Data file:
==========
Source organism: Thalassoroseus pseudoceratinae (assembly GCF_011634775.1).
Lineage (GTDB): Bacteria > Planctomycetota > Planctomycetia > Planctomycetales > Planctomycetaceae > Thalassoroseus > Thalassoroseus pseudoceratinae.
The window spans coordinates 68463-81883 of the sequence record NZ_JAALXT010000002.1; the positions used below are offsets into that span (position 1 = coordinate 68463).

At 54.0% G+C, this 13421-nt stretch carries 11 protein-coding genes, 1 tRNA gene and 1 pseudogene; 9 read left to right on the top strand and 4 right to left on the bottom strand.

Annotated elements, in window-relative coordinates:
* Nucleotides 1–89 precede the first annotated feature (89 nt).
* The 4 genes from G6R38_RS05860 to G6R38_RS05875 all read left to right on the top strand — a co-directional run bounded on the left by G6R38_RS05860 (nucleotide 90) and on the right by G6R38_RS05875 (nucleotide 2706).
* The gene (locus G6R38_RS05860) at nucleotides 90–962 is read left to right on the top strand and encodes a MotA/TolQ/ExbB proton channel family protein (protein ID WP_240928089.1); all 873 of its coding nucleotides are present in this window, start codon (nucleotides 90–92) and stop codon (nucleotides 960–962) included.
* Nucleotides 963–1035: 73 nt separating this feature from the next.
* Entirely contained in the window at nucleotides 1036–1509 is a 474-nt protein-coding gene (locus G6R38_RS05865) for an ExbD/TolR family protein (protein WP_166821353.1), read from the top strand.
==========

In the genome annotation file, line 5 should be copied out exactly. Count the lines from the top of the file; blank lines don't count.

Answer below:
Annotated elements, in window-relative coordinates: